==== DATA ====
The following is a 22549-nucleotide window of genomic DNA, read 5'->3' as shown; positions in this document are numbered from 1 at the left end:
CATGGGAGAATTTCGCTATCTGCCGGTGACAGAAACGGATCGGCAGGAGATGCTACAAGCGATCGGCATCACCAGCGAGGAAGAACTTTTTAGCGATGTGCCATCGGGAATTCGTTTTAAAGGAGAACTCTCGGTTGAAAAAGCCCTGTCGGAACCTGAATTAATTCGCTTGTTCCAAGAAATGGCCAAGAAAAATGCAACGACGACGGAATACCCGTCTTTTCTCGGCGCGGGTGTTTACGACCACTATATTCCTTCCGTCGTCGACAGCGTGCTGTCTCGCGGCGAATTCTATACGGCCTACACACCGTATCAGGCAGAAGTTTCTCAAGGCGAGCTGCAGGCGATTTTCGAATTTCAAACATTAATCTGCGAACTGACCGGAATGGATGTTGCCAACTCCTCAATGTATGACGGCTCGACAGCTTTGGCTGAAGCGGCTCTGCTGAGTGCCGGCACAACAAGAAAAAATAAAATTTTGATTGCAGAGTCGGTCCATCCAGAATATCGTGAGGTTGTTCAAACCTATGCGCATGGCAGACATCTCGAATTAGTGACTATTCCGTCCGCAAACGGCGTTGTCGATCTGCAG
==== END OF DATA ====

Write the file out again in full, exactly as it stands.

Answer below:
The following is a 22549-nucleotide window of genomic DNA, read 5'->3' as shown; positions in this document are numbered from 1 at the left end:
CATGGGAGAATTTCGCTATCTGCCGGTGACAGAAACGGATCGGCAGGAGATGCTACAAGCGATCGGCATCACCAGCGAGGAAGAACTTTTTAGCGATGTGCCATCGGGAATTCGTTTTAAAGGAGAACTCTCGGTTGAAAAAGCCCTGTCGGAACCTGAATTAATTCGCTTGTTCCAAGAAATGGCCAAGAAAAATGCAACGACGACGGAATACCCGTCTTTTCTCGGCGCGGGTGTTTACGACCACTATATTCCTTCCGTCGTCGACAGCGTGCTGTCTCGCGGCGAATTCTATACGGCCTACACACCGTATCAGGCAGAAGTTTCTCAAGGCGAGCTGCAGGCGATTTTCGAATTTCAAACATTAATCTGCGAACTGACCGGAATGGATGTTGCCAACTCCTCAATGTATGACGGCTCGACAGCTTTGGCTGAAGCGGCTCTGCTGAGTGCCGGCACAACAAGAAAAAATAAAATTTTGATTGCAGAGTCGGTCCATCCAGAATATCGTGAGGTTGTTCAAACCTATGCGCATGGCAGACATCTCGAATTAGTGACTATTCCGTCCGCAAACGGCGTTGTCGATCTGCAG